Is Crystal Printing From 'Ocean's 8' Real? Making Fake Jewelry Isn't As Far-Fetched As It Seems

Minor spoilers to follow. Heist movies typically involve outlandish and complicated plots that stretch the limits of believability, and Ocean's 8 is no exception. The film's main story centers around a plan to swipe a $150 million Cartier necklace from the star-studded Met Gala, and it involves some pretty wild leaps of faith. One key plot point in particular that has people talking involves a scene where a replica of the necklace in question is 3D-printed to act as a dummy for the real thing, but could this actually happen? Is the crystal printing in Ocean's 8 real, or is this a bit of movie magic?

Generally, when people talk about crystal printing, they're referring to those stands at your local mall that will laser engrave your image inside a piece of glass. That's not what we're talking about here. So is 3D printing of replica jewelry possible? Probably not yet, at least not in one fell swoop like in the movie, but it may be soon. 3D printing is already used in some capacity in the jewelry industry, but not to the extent seen in the film. 3D printer company Envisiontec advertises their printers to jewelers specifically on their website, while online jewelry shops like Shapeways sell 3D printed jewelry directly to consumers. Products can get quite intricate, and include things like necklaces and bracelets made from materials like gold and silver. These pieces are first 3D printed as a wax mold which is then used to create the metal jewelry, which is still very impressive, but it's a far cry from printing out a completed diamond necklace. That's where Lockheed Martin comes in.

Shapeways on YouTube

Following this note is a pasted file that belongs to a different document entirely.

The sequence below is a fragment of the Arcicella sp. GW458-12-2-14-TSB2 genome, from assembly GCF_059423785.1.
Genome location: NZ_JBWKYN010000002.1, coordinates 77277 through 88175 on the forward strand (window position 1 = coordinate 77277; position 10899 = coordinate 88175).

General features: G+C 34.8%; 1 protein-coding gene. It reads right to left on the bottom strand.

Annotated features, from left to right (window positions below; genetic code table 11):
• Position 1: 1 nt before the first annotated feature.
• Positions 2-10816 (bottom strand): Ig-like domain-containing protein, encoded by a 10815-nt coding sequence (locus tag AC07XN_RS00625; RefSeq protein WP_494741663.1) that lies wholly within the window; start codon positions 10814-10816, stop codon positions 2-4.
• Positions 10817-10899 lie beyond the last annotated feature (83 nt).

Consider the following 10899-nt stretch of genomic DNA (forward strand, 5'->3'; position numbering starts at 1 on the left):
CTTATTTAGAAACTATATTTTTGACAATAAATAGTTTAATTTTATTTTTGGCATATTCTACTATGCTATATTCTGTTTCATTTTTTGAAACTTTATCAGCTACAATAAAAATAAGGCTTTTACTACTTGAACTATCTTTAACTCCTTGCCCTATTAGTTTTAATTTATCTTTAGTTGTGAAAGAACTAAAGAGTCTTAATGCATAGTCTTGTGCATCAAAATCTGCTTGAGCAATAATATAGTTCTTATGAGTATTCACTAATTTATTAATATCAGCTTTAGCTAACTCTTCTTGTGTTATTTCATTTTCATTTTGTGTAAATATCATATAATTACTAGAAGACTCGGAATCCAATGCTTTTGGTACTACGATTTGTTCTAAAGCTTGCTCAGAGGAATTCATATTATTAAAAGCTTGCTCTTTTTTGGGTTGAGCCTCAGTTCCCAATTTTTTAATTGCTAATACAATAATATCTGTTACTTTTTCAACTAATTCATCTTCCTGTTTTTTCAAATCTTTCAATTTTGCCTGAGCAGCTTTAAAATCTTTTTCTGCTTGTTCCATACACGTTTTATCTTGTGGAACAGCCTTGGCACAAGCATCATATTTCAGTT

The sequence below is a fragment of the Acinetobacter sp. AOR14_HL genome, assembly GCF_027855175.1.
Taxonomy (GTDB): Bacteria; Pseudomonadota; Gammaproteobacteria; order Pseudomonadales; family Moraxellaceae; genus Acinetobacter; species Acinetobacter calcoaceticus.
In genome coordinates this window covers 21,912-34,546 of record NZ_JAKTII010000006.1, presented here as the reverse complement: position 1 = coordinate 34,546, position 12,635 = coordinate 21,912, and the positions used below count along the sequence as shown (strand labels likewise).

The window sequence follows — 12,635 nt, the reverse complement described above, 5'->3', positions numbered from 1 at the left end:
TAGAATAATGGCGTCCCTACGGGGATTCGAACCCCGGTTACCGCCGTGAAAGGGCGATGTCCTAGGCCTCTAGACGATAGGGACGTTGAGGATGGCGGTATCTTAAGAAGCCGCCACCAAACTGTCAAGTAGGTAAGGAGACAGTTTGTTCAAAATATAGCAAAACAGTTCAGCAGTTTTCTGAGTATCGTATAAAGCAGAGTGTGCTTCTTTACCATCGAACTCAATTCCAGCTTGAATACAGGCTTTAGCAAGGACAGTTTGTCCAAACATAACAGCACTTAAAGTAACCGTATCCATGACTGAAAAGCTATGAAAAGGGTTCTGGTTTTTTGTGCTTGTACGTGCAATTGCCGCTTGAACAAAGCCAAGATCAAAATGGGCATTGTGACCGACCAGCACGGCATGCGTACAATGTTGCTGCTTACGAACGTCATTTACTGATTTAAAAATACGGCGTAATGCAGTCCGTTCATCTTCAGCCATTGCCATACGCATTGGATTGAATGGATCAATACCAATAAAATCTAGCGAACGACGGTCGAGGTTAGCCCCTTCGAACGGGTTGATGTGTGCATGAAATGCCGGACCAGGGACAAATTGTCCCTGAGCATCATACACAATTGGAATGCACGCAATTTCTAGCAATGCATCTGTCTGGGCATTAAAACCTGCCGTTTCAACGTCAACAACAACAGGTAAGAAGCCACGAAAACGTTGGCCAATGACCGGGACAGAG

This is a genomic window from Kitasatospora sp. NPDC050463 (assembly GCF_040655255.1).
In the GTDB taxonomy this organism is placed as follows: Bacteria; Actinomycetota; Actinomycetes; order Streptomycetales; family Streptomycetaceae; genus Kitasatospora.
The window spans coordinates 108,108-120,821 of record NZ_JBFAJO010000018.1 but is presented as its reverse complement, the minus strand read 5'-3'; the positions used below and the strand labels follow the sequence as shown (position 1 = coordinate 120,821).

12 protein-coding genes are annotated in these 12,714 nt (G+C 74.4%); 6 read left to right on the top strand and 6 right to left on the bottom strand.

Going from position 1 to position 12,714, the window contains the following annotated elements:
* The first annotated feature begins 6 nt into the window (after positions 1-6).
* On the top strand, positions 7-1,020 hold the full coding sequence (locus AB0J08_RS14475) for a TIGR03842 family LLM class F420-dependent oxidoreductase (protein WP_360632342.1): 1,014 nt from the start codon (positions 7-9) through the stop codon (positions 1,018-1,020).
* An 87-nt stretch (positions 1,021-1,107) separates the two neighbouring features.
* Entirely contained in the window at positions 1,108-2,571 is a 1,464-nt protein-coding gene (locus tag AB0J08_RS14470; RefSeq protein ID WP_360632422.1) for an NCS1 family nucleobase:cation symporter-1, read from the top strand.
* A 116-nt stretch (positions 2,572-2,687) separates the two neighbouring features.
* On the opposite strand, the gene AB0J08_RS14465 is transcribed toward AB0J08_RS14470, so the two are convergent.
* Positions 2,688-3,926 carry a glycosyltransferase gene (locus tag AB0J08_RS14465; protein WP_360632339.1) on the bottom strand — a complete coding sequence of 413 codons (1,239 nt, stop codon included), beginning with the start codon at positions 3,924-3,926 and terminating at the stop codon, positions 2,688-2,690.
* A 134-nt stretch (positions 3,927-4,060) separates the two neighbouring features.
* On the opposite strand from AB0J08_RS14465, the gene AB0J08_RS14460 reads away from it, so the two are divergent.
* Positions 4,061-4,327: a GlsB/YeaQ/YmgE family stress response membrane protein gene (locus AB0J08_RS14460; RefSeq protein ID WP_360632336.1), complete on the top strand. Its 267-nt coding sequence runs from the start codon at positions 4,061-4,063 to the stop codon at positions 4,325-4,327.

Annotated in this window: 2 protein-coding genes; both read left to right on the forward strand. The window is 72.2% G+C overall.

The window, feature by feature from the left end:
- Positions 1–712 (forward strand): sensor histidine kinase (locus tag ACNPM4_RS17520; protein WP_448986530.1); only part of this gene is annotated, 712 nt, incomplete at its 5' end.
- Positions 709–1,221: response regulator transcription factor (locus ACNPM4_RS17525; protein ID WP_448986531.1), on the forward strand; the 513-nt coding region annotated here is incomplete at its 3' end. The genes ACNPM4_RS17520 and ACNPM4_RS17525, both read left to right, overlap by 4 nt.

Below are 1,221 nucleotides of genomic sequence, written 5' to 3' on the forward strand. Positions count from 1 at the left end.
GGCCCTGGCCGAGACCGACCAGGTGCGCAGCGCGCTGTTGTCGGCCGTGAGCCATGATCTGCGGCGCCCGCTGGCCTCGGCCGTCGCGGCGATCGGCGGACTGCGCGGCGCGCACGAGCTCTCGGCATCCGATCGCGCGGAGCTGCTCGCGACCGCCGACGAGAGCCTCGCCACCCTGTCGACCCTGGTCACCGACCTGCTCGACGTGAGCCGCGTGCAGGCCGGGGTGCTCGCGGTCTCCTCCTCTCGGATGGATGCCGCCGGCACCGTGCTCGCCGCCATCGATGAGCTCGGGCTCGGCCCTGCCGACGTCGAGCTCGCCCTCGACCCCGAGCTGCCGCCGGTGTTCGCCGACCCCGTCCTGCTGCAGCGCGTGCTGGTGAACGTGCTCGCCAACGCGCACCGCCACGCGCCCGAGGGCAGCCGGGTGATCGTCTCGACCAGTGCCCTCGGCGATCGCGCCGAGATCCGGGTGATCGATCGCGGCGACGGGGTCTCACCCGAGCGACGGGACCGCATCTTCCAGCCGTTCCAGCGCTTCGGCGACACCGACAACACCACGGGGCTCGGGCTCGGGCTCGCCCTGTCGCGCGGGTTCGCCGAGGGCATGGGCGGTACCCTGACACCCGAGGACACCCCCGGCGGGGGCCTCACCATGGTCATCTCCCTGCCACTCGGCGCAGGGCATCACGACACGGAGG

Lockheed Martin may be best known as a defense contractor that makes things like missiles, fighter jets, and other weapons of war, but they also are one of the industry leaders when it comes to 3D printing. They frequently 3D print metal pieces for various vehicles, and have even 3D printed parts for some of the U.S. military's satellites, according to their website. But in 2016, their 3D printing tech took a big leap when they filed a patent to print their own diamonds. According to Clare Scott of 3Dprint.com, Lockheed filed a patent that would allow them to print synthetic diamonds made of poly(hydridocarbyne), or PHC, which is a carbon-based polymer that acts as a precursor to the expensive gemstone.

Lockheed's patent describes their diamond-creating process, and it's pretty wild. As described by 3Dprint.com, the polymer would be added in layers, alternating with layers of ceramic powder, in the predetermined shape. Once all the layers have been applied by the printer, the materials are then heated until a process called pyrolysis takes place and the polymer changes chemical composition and turns into a synthetic diamond. Lockheed would use the diamonds for drill bits, cutting tools, and possibly even armor, according to 3Dprint.com. However, I was unable to find any information on the patent after the company's initial 2016 filing, and it's unclear whether or not Lockheed Martin is still pursuing diamond printing technology.

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Even if Lockheed doesn't end up 3D printing any diamonds, it's probably only a matter of time until someone does it. Some pretty bonkers stuff has already been 3D printed, including working guns, electric guitars, prosthetic limbs, synthetic food, and even human organs, according to Paste's Angela Washeck. So given the current pace of the technology, someone printing a diamond necklace in the near-future doesn't sound too far-fetched.

Crystal printing like in Ocean's 8 may not exist quite yet, but the 3D printing industry has already accomplished some pretty amazing feats. And at the rate it's going, the technology to print a diamond necklace may even be a reality by the time Ocean's 9 rolls around.